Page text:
Comfort means something different to everyone | lessons learned from coworking
Good food. Cozy clothing. A soft blanket. Hot coffee. A tropical vacation. The definition of comfort varies widely. At Groundwork, I’ve learned a thing or two about how to make members comfortable.
It occurs to me on a daily basis when I see people at Groundwork dressed in jeans, workout gear, suits, heels, snow boots, and even walking around barefoot, that there’s no dress code for coworking. We tell our members to come as you are, make yourself comfortable, and get to work. Of course, comfort is much more than clothing and footwear, so I dug a little deeper into what comfort truly means to people.
Pay attention to your members
Coffee is a big deal around here, and it’s always available to our members. One thing I learned soon after starting to work at Groundwork was that people here genuinely care about this space and the people in it, and want to pitch in. While we would never expect our members to make the coffee, just the offers to help make me smile.
One particular coffee incident stands out in my mind: I’ll never forget the day I glanced over to the coffee pot, where a member had graciously started making a fresh pot before I got the chance. But something went wrong and it was overflowing onto the coffee station and floor. And he was barefoot! I had never noticed him being barefoot while he was here before. Fortunately, his feet were fine. He was mostly concerned that he ruined a good pot of coffee. And from that day on I was more aware of people’s footwear in the space.
This is hardly a lesson on footwear, but important to note because two of his comforts here are clearly being barefoot, and drinking fresh hot coffee.
For others, I’d say seating would be the first thing that comes to mind when I ask them about their comfort at Groundwork. Our plush cafe style seating is a big hit with many members. A few have even jokingly mentioned that we can kick them out of those seats anytime. Ha! Then there’s the amazing hammock and mega bean bag chair in the small conference room. So is it a cozy seat that comforts YOU when you’re away from home? Interesting.
Be mindful of change
Change is another factor that can really rock the comfort boat for some people. Even tiny changes. Like moving a piece of furniture, a change in lighting, or even the void of a certain seasonal snack no longer being offered. The comforts of food and feng shui have a huge impact!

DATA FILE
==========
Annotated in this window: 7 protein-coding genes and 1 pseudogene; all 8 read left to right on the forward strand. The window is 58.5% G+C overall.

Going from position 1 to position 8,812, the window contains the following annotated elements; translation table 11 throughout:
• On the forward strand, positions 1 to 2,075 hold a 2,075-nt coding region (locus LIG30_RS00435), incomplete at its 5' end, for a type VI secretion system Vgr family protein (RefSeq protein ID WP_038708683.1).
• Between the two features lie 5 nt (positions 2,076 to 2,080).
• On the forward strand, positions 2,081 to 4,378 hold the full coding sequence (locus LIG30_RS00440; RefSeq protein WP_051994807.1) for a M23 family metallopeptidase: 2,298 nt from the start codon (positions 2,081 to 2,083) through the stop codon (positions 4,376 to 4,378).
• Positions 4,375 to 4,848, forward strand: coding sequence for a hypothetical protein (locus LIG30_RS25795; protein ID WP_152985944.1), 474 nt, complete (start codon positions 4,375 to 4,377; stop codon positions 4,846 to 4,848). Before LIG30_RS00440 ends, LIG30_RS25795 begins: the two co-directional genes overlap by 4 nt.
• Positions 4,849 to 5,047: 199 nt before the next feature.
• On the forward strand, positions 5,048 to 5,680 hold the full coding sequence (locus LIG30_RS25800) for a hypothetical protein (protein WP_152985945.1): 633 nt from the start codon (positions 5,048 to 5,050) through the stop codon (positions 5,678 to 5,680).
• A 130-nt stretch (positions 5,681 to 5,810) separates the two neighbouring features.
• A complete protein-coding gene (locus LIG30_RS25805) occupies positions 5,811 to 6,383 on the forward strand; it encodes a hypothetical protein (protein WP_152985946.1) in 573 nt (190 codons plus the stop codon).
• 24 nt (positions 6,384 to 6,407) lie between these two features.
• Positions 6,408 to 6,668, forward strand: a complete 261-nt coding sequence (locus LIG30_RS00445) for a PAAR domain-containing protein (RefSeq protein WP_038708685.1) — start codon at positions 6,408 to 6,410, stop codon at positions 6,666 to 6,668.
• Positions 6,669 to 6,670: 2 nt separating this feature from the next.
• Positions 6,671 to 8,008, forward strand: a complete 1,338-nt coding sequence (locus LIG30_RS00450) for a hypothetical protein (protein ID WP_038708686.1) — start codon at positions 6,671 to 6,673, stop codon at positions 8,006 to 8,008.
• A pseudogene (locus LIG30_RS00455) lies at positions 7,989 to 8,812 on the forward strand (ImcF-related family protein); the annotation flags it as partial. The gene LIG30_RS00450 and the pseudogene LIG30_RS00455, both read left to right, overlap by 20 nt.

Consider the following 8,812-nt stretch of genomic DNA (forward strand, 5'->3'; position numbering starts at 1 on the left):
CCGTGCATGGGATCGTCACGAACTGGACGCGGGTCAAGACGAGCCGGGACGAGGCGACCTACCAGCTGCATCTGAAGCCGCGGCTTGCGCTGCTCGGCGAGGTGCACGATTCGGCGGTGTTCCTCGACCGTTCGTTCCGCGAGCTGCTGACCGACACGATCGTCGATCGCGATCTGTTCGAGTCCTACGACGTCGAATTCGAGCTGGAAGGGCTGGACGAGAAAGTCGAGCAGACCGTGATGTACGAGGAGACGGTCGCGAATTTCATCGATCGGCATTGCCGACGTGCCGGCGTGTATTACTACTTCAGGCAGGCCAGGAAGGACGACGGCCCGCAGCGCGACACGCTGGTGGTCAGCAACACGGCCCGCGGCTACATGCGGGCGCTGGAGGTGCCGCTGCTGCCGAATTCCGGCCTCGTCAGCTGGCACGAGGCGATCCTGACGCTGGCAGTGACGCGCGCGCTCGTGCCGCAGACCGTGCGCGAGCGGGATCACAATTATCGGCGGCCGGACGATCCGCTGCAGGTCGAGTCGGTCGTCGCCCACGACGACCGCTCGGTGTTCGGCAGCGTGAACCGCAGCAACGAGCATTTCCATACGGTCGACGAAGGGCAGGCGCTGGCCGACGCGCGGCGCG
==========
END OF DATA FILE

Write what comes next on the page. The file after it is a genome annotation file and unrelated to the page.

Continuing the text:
Change is constant and inevitable in all environments. But we can adapt, and in the end, those exact changes could be the very things that help us to grow outside of our comfort zones and become happier, more successful, more fulfilled!
Get them comfortable being uncomfortable
A big lesson in comfort is to “get comfortable being uncomfortable,” as noted in an article on Lifehacker, discussing the phrase used by the NAVY Seals. As Patrick Alan mentions in the article, “if you can be comfortable being uncomfortable, you’ll be prepared to handle whatever situation comes along in your own life.”
This can be applied DAILY in coworking: You’re an introvert? Consider showing up to the next potluck! You don’t know how to make a pie? Come to the pie contest and learn from those that love to bake. You’ve stopped making progress on a work project and need some professional advice? Bring it to the table at our next Breakfast of Champions. Don’t hide under a rock. Get comfortable being uncomfortable!
Be yourself, and be open to others doing the same.
My biggest takeaways from this lesson of comfort? Whether I’m in business dress or snow boots and a big comfy sweater, my work still gets done and people still need me. That a pie contest, or potluck, or breakfast buffet is less about the food, and more about the people around the table. Just show up and be present. Comfort comes in many shapes, sizes, and forms, and you just showing up could be the exact comfort someone needs when they step out into the world.
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